¶ 15 Based on this forensic testimony and the testimony of the three officers, defense counsel argued during closing statements that the State failed to prove that defendant had an intent to kill the officers. Defendant disputes only the inferences that can be drawn from his acts with respect to his intent. Although the defense made other arguments during its closing statements, we discuss this argument in detail since it is the issue on appeal.

¶ 16 Specifically, defense counsel argued that the officers' vehicle suffered no damage except what the officers themselves had caused and that none of the officers had been injured. Relying primarily on the officers' testimony, defense counsel argued that their description of events actually proved defendant's lack of intent. First, defense counsel argued that Officer Kos had testified that defendant had veered his rifle to the side at one time rather than take aim directly at Officer Kos:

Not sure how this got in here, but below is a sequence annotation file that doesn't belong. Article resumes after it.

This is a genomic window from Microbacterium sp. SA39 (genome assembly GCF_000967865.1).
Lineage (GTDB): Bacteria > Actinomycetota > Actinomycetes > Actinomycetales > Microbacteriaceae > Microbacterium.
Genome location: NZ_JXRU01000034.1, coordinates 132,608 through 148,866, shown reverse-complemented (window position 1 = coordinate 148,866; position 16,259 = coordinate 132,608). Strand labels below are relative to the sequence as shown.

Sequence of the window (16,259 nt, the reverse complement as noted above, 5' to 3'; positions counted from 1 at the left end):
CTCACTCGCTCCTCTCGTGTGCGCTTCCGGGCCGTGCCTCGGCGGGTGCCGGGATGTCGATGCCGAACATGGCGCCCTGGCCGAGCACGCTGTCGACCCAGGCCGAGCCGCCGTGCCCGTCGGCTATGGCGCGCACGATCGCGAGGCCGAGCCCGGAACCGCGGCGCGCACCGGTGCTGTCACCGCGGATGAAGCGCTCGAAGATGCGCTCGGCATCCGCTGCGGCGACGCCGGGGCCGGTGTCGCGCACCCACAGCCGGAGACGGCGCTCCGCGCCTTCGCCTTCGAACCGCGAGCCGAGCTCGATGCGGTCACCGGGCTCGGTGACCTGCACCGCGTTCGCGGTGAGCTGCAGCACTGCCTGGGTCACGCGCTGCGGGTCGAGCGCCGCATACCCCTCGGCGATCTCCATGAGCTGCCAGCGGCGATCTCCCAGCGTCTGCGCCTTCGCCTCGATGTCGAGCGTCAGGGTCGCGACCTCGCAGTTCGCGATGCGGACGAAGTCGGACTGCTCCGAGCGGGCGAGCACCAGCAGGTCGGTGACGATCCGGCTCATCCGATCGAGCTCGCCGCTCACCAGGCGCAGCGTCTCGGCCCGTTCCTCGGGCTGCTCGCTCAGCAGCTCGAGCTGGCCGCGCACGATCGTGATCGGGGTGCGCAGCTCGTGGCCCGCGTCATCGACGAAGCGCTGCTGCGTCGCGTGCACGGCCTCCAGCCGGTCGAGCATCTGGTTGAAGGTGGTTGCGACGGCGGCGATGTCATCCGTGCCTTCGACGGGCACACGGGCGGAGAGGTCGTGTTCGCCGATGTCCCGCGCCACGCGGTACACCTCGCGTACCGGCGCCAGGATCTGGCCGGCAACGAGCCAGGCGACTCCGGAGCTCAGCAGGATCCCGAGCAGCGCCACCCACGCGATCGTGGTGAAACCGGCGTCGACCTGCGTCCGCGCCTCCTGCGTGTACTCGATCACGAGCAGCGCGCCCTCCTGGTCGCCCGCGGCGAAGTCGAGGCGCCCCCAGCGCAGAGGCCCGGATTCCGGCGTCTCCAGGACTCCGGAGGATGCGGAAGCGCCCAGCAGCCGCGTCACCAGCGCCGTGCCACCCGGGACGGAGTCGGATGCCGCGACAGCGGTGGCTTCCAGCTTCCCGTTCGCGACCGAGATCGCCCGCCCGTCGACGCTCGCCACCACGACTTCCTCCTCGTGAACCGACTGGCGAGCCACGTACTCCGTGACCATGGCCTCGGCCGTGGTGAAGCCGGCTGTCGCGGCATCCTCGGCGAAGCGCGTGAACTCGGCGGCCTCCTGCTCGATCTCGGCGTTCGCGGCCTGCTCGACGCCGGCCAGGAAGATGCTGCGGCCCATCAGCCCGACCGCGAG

"[T]he officer *** said at one point while he's running out of his car *** [defendant] had the gun pointed in that direction, moved about 25 degrees and then shot. Clearly there was no intention to shoot and kill police officers. Officer Kos said that. He was right at me and then he moved 25 degrees and shot."

Next, defense counsel observed that, although Officer McDermott testified that defendant moved closer to the police vehicle, there was still no damage to the police vehicle from defendant's rifle: